i have had no trouble with any of my lenses, either Pentax or 3rd-party.
i have used my ME-Super only once since i got this camera

if you are interested in exploring 35mm film photography, these cameras are a really good way to do it


i have now had the camera 'working' for a while
it has a Winder ME II, and is a great addition
an 80-200 lens (purchased 'used' from B&H) , with a 'plain-label' 2x TeleConverter, gives the old camera great 'reach'
a new cosina 19-35 ultra-wide zoom lens now waits to be tested with my next roll of film

Forum Member

Registered: March, 2010
Location: Norfolk
Posts: 84

1 user found this helpful
Review Date: December 8, 2011 I can recommend the Pentax ME F: Yes | Price: None indicated | Rating: 9 

Pros: Light, compact, sophisticated spec
Cons: No depth-of-field preview

I still have mine. All the advantages of the excellent ME Super with the added bonus of electronic focus confirmation (visual or audio signal), a very useful feature in difficult shooting situations.

Only grumble is the lack of d-o-f preview, an omission that annoyed me on the ME so I waited for the ME Super, and still Pentax left it out. Inexplicable.
Site Supporter

Registered: February, 2009
Location: Indianapolis
Posts: 447
Review Date: September 4, 2010 I can recommend the Pentax ME F: Yes | Price: None indicated | Rating: 7 

Pros: Bright viewer, Classic Pentax camera (first autofocus)
Cons: The autofocus is soooo slow and it hunts

Pros Bright viewer, Classic Pentax camera (first autofocus)
Cons The autofocus is soooo slow and it hunts
Rating 7
Price (U.S. Dollars) 0
Years Owned 0

I can recommend this camera: Yes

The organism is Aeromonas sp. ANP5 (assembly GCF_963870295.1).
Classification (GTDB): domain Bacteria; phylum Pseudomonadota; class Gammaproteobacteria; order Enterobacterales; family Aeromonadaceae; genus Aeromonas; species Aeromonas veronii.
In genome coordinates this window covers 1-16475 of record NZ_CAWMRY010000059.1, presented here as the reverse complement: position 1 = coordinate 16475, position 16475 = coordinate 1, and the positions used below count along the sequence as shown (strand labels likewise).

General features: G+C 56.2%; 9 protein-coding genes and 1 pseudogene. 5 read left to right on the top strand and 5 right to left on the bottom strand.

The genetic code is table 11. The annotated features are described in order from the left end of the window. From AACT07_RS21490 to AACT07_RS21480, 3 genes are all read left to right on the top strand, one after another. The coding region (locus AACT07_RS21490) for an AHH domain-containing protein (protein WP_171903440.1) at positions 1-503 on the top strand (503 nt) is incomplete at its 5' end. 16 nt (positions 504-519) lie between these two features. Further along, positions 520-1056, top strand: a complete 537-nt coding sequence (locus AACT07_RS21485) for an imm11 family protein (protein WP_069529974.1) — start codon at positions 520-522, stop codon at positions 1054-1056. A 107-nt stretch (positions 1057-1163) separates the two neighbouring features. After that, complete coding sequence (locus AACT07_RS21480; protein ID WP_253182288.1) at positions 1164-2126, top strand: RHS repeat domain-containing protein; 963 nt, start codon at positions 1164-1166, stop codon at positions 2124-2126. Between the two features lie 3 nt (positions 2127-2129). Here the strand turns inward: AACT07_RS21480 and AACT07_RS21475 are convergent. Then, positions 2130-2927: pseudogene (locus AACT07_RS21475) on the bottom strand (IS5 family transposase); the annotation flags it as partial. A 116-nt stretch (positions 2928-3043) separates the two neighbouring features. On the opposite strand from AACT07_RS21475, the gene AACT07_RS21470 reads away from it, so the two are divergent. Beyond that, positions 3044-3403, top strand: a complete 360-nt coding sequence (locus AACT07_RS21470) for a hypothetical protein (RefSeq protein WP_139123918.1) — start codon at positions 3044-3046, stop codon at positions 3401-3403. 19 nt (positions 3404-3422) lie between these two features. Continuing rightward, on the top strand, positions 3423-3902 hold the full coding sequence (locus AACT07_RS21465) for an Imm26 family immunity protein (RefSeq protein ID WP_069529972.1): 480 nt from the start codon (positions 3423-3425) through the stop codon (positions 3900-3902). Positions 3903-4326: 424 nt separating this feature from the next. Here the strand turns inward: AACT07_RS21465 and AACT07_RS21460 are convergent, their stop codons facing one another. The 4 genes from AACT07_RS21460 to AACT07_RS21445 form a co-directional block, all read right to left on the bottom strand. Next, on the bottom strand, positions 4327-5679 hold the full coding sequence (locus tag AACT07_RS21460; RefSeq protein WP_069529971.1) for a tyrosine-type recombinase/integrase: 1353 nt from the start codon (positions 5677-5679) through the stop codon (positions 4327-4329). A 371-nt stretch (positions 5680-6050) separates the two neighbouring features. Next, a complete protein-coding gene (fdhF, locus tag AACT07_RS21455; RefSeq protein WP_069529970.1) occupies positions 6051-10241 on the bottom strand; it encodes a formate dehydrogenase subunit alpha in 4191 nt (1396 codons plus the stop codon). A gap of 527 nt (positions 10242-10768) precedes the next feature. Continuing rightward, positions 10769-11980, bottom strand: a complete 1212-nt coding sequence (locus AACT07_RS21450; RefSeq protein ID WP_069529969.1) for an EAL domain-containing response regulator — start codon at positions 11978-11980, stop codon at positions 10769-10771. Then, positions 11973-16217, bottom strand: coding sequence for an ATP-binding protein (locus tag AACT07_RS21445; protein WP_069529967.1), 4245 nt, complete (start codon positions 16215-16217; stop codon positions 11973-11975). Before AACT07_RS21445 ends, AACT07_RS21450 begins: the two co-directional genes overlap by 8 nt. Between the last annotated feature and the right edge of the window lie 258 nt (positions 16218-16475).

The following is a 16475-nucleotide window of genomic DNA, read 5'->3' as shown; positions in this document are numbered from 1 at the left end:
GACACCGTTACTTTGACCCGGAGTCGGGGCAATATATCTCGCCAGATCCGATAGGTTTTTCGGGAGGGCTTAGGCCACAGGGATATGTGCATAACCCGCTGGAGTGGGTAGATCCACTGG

Value, Features, Performance & Size
Heavy lens, glacially slow autofocus, small body.

Camera Review
I never owned this camera, but have used it some. It ONLY autofocuses with the 28-70mm f2.8 F lens. It is very slow, it sounds like you are skinning a live cat when you use it. The lens is quite heavy. But who cares? This is arguably the first autofocus body of any maker (Olympus has a similar claim to fame). The 28-70mm f2.8 is actually an excellent lens, just don't expect autofocus with your other bodies.

Own it to own a piece of history.
Site Supporter

Registered: June, 2008
Location: Florida Hill Country
Posts: 17,296

2 users found this helpful
Review Date: May 8, 2010 I can recommend the Pentax ME F: Yes | Price: None indicated | Rating: 10 

Pros: Huge finder
Cons: quirkie AF & only 1 lens supported

Pros Huge finder
Cons quirkie AF & only 1 lens supported
Rating 9.5
Price 75
Years Owned 2

I can recommend this camera
: Yes

Value, Features, Performance & Size
This camera has a nice finder.

Camera Review
I had this body reworked by the legendary Eric Hendrickson last summer. It is essentially like using an ME Super when an M series lens is used on it. I have the matching AF 35-70mm lens for collectible reasons. This is part of my working Pentax collection. It will also work with the ME II Winder. This camera is just as nice as the ME Super and is essentially that body with extra electronics to run the lens pictured below.

ME F with AF lens and ME II Winder are pictured above.